A modern industrial society is used to the qualities that advanced technologies bring to everyday items and these advances naturally influence the crafts made in these societies. Crafts in Europe or North America use technologies and processes found in current industrial production (as well as old technologies). Oaxacan craftsmen and women operate within the original methodologies of production. Nothing much has changed. Advancement, even in simple tools, is irrelevant. However, the paints used now are usually industrially produced acrylics rather than traditional natural dyes from plants (indigo) or insects (cochineal). A painter will buy brushes rather than make them but they still use cactus spines to make fine marks. The working methods used in Oaxacan woodcarvings might lead, by making comparisons with ‘Western’ crafts, to questions of quality and craftsmanship especially if you are unfamiliar with them. But that is for reasons other than tools and materials. There is a rawness in some the work with which we in Europe are not familiar. Or, sophistication that comes from a source we do not know. To better understand woodcarvings it would be useful to study the masks that are used in street festivities and the world of street and religious festivals with all their characters in play - a way of life distant from ours and out of which woodcarvings appear.
A modern household very often does not contain objects that are handmade other than, perhaps, a children’s drawing. In the villages of Oaxaca a household is, in the most part, handmade and often made from the same hand or family of hands. But it is not the ‘handmade’ of the court of a Japanese Emperor or of Regency England, of early timepieces or Faberge eggs. It is not the 'handmade' of the now nearly extinct middle class and Aristocracy. In western societies artisans have been replaced by industrial production or by craftspeople that resurrect or maintain past skills out of choice. It is the 'handmade' of an indigenous people. Rather, the remnants of an indigenous people that have not experienced the tide of industrial progress that has been normal elsewhere. Of a people still linked directly with the land for survival. They are a people whose mystification is not constructed in the frontiers of deep space or science but in the daily life around them.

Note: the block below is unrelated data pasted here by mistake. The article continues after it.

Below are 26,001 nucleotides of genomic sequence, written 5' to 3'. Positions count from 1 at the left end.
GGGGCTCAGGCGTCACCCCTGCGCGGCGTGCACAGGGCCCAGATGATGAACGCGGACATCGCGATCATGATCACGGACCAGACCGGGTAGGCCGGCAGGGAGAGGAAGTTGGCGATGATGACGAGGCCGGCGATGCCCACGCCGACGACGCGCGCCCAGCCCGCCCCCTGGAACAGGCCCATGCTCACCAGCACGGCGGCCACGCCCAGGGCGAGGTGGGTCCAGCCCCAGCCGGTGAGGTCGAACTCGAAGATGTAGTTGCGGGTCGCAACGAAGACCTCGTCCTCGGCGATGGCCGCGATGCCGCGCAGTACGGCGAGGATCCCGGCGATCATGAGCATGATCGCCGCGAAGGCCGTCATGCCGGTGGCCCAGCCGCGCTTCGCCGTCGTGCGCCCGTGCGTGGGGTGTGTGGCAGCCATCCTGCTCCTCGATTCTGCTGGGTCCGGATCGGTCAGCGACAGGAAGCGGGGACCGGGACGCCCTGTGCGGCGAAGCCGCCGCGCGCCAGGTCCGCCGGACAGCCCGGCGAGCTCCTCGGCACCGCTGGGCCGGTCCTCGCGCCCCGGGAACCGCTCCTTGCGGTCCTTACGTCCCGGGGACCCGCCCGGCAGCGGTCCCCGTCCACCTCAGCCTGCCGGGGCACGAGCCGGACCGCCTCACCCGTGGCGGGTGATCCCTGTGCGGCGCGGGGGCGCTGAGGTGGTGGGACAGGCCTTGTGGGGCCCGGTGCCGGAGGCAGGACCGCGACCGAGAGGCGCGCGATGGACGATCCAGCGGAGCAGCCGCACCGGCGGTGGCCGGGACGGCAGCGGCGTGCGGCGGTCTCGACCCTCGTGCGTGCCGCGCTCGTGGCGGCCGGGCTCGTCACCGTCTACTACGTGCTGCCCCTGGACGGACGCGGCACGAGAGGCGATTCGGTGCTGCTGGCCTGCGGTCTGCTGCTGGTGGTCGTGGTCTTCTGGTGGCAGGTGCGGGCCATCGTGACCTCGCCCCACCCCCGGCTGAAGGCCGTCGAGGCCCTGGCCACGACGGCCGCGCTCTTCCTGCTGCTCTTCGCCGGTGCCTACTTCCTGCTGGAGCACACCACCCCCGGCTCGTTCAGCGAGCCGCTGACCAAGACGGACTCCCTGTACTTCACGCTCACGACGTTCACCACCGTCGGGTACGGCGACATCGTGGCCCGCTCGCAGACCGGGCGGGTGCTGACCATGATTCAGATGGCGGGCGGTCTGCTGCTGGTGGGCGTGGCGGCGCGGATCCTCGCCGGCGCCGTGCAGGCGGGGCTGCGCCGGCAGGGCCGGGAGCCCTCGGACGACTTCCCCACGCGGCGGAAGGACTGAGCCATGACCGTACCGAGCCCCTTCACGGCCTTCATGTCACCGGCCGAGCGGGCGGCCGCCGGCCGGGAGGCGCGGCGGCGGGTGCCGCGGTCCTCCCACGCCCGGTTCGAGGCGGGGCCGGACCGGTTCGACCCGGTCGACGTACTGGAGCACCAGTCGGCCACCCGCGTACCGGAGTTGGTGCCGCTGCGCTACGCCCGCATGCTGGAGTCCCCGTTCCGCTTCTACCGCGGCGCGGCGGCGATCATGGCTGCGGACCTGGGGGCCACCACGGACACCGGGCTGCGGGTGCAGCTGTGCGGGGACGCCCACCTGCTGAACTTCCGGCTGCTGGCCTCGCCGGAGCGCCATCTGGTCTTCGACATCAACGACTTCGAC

In a Europe of the past painters such as Maria Jimenez Ojeda, Rubi Martinez Fabian, Edilma Prudencio and Bertha Cruz would have been recognised as Master craftswomen except that the Guilds were exclusively male. Carvers like Agustin Cruz Tinoco, his son Manuel and Gabino Reyes Lopez would have been recognised as Master craftsmen but neither they nor the painters mentioned would have been allowed to practice as they do. They would have to conform to their trade. A work of Francisco Santiago Cruz cannot be appreciated for the attributes that these artisans display. He does not elaborate an object with ‘fine’ carving or 'fine' painting. He presents to us voice of Oaxacan daily life whilst Gabino Reyes presents us poetic mediations. After a stroke leaving him with the use of one arm, after being knocked down by a car and at the age of 87 years it is still hard to accept that Fransisco's carving days are declining. He is the quiet master of Oaxacan wood carving. But in all cases, in the first instant, there might be some degree of shock that these works, that these carvers and painters, exist at all.
San Martin Tilcajete is a quite village. It lives at the pace of an agricultural way of life where crops are hand planted, hand tended and hand harvested - where oxen pull wooden carts and donkeys carry wood and where old superstitions about life and death still engage some of the community. Four hundred meters from the village, cars speed past along the highway taking tourist from California's Silicon Valley, from New York and Chicago to the Oaxacan Pacific coast.